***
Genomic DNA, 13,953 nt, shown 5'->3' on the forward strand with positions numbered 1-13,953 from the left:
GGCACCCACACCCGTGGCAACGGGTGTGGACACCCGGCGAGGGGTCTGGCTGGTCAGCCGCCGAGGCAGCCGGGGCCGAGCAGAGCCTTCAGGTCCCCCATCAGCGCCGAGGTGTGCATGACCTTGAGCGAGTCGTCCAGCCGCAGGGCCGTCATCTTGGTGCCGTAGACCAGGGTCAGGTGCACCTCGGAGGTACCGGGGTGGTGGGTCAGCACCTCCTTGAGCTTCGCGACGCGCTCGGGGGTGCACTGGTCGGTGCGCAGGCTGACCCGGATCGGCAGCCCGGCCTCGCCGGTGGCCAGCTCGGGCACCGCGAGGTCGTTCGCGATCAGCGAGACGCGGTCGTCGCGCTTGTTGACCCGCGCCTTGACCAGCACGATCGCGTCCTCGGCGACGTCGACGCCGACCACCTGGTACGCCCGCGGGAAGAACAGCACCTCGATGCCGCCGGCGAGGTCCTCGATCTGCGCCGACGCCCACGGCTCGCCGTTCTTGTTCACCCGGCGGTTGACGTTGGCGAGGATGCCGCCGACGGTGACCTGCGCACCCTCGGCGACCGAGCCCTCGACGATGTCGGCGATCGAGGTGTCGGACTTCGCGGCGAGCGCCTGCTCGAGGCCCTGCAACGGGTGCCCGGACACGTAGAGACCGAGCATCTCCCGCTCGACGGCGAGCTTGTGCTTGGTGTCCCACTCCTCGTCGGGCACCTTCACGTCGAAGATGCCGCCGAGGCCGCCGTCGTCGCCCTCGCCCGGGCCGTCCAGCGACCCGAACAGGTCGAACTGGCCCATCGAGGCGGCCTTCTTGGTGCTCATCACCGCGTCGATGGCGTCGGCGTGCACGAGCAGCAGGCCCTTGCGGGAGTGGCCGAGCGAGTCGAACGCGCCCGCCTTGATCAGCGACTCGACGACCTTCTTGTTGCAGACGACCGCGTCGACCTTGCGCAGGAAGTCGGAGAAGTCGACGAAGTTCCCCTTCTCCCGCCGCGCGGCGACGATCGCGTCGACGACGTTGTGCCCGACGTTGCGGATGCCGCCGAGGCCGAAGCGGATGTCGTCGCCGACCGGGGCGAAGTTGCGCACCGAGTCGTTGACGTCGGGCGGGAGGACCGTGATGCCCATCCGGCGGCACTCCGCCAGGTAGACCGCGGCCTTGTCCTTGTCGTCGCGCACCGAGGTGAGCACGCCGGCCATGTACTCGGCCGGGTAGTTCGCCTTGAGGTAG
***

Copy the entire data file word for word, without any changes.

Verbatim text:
Genomic DNA, 13,953 nt, shown 5'->3' on the forward strand with positions numbered 1-13,953 from the left:
GGCACCCACACCCGTGGCAACGGGTGTGGACACCCGGCGAGGGGTCTGGCTGGTCAGCCGCCGAGGCAGCCGGGGCCGAGCAGAGCCTTCAGGTCCCCCATCAGCGCCGAGGTGTGCATGACCTTGAGCGAGTCGTCCAGCCGCAGGGCCGTCATCTTGGTGCCGTAGACCAGGGTCAGGTGCACCTCGGAGGTACCGGGGTGGTGGGTCAGCACCTCCTTGAGCTTCGCGACGCGCTCGGGGGTGCACTGGTCGGTGCGCAGGCTGACCCGGATCGGCAGCCCGGCCTCGCCGGTGGCCAGCTCGGGCACCGCGAGGTCGTTCGCGATCAGCGAGACGCGGTCGTCGCGCTTGTTGACCCGCGCCTTGACCAGCACGATCGCGTCCTCGGCGACGTCGACGCCGACCACCTGGTACGCCCGCGGGAAGAACAGCACCTCGATGCCGCCGGCGAGGTCCTCGATCTGCGCCGACGCCCACGGCTCGCCGTTCTTGTTCACCCGGCGGTTGACGTTGGCGAGGATGCCGCCGACGGTGACCTGCGCACCCTCGGCGACCGAGCCCTCGACGATGTCGGCGATCGAGGTGTCGGACTTCGCGGCGAGCGCCTGCTCGAGGCCCTGCAACGGGTGCCCGGACACGTAGAGACCGAGCATCTCCCGCTCGACGGCGAGCTTGTGCTTGGTGTCCCACTCCTCGTCGGGCACCTTCACGTCGAAGATGCCGCCGAGGCCGCCGTCGTCGCCCTCGCCCGGGCCGTCCAGCGACCCGAACAGGTCGAACTGGCCCATCGAGGCGGCCTTCTTGGTGCTCATCACCGCGTCGATGGCGTCGGCGTGCACGAGCAGCAGGCCCTTGCGGGAGTGGCCGAGCGAGTCGAACGCGCCCGCCTTGATCAGCGACTCGACGACCTTCTTGTTGCAGACGACCGCGTCGACCTTGCGCAGGAAGTCGGAGAAGTCGACGAAGTTCCCCTTCTCCCGCCGCGCGGCGACGATCGCGTCGACGACGTTGTGCCCGACGTTGCGGATGCCGCCGAGGCCGAAGCGGATGTCGTCGCCGACCGGGGCGAAGTTGCGCACCGAGTCGTTGACGTCGGGCGGGAGGACCGTGATGCCCATCCGGCGGCACTCCGCCAGGTAGACCGCGGCCTTGTCCTTGTCGTCGCGCACCGAGGTGAGCACGCCGGCCATGTACTCGGCCGGGTAGTTCGCCTTGAGGTAG